AT&T wants to be more consumer-friendly.
On Tuesday the company said that it will prorate the $175 early termination fee it charges wireless customers who cancel their contracts based upon how much time they have left in their contract. This means that someone who cancels their service 23 months into a two-year contract will pay considerably less than someone who cancels the service after only six months. (All new customers are able to cancel their service with no penalty for up to 30 days after service begins.)
The company also said it will no longer require customers to extend their contracts if they make changes to their plans. AT&T's current policy automatically extends contracts for customers who change their service plans more than halfway through their contract term.
The prorated termination rates are still being worked out, but the new policy for extending contracts will take effect in November, the company said.
AT&T spokesman Mark Siegel said the changes were prompted by customer demand.
"We've been listening to customers," he said. "And they all tell us that they don't like one-size-fits all policies when it comes to early termination fees or service contracts."
These policy changes come at a time when Congress is looking more closely at the industry's consumer practices. After the much hyped launch of Apple's iPhone, which is exclusively available through AT&T, some Congressional leaders expressed concern that the industry has been too restrictive in its policies. The issue has also been highlighted by debates raging in Washington over how the Federal Communications Commission should auction a valuable sliver of wireless spectrum in the upcoming 700Mhz auction.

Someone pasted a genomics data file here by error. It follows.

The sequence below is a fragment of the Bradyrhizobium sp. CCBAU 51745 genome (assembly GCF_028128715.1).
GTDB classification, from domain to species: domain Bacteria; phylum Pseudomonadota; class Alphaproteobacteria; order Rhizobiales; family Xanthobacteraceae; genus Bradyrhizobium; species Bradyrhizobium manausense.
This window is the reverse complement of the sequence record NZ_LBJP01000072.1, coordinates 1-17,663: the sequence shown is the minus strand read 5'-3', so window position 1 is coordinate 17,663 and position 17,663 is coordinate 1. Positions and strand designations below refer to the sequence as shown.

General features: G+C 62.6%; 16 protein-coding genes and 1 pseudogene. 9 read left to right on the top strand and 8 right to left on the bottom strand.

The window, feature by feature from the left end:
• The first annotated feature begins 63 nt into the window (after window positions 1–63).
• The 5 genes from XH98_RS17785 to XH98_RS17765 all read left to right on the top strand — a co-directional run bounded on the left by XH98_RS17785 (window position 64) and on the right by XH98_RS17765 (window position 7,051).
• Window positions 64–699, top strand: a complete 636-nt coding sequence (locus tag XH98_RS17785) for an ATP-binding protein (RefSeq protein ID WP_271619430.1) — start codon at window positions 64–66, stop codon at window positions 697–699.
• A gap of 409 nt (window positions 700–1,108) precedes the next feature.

Last month, Sens. Amy Klobuchar (D-Minn.) and Jay Rockefeller (D-W.Va.) introduced a bill that would give subscribers greater freedom to leave cell phone carrier contracts before the agreements expire. On Wednesday a Senate subcommittee will hold hearings regarding consumer practices of the wireless industry, where the issues of early termination fees and automatic contract extensions will surely be discussed.
Siegel admitted that governmental pressure may have played a part in rethinking the company's policies.
"Our main focus is responding to our customers," he said. "But that's not to say there aren't other forces at work."
Whatever is getting AT&T to lighten its policies doesn't matter to me. I'm just glad that the company is making changes. I've always felt it was anticompetitive and unfair to lock customers into lengthy service contracts. And it made even less sense to me that cell phone operators could penalize good customers by extending their contracts because they upgraded their service plan. I mean does it really make sense that my two-year contract starts over because I am willing to pay more per month for my service? I don't think so.
Sure, mobile operators offer consumers subsidized handsets. I understand that they have to recover that cost. But is it really necessary to force someone who has had the service for almost two years to pay the same termination fee as someone who is canceling the service after only a couple of months?
In a free market, consumers must be able to have choice. And contracts with stiff penalties eliminate this choice and stifle competition.
So good work, AT&T. This is definitely a step in the right direction. Once operators truly compete on their own merits instead of relying on contracts to keep customers hostage on their networks, consumers will see huge improvements in price, quality of service, and the availability of new and cool handsets.